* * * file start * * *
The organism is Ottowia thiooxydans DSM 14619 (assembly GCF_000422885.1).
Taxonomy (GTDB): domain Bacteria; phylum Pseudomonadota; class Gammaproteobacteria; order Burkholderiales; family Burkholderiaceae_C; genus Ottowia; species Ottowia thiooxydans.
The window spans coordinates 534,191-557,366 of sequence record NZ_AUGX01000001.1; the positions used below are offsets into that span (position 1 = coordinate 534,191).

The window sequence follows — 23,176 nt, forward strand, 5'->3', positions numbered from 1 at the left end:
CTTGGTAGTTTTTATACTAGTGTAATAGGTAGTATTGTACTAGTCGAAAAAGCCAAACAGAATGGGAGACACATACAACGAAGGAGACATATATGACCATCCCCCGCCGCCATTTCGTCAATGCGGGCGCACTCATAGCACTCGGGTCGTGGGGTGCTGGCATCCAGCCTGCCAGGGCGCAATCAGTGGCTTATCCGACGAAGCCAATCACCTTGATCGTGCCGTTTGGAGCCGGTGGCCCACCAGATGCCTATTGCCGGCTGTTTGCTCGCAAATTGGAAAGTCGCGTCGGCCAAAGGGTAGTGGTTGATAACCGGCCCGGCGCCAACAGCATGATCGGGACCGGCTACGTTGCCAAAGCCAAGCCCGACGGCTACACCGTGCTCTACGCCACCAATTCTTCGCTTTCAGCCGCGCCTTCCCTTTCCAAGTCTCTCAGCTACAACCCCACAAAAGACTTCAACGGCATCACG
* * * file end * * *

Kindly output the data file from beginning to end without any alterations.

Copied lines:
The organism is Ottowia thiooxydans DSM 14619 (assembly GCF_000422885.1).
Taxonomy (GTDB): domain Bacteria; phylum Pseudomonadota; class Gammaproteobacteria; order Burkholderiales; family Burkholderiaceae_C; genus Ottowia; species Ottowia thiooxydans.
The window spans coordinates 534,191-557,366 of sequence record NZ_AUGX01000001.1; the positions used below are offsets into that span (position 1 = coordinate 534,191).

The window sequence follows — 23,176 nt, forward strand, 5'->3', positions numbered from 1 at the left end:
CTTGGTAGTTTTTATACTAGTGTAATAGGTAGTATTGTACTAGTCGAAAAAGCCAAACAGAATGGGAGACACATACAACGAAGGAGACATATATGACCATCCCCCGCCGCCATTTCGTCAATGCGGGCGCACTCATAGCACTCGGGTCGTGGGGTGCTGGCATCCAGCCTGCCAGGGCGCAATCAGTGGCTTATCCGACGAAGCCAATCACCTTGATCGTGCCGTTTGGAGCCGGTGGCCCACCAGATGCCTATTGCCGGCTGTTTGCTCGCAAATTGGAAAGTCGCGTCGGCCAAAGGGTAGTGGTTGATAACCGGCCCGGCGCCAACAGCATGATCGGGACCGGCTACGTTGCCAAAGCCAAGCCCGACGGCTACACCGTGCTCTACGCCACCAATTCTTCGCTTTCAGCCGCGCCTTCCCTTTCCAAGTCTCTCAGCTACAACCCCACAAAAGACTTCAACGGCATCACG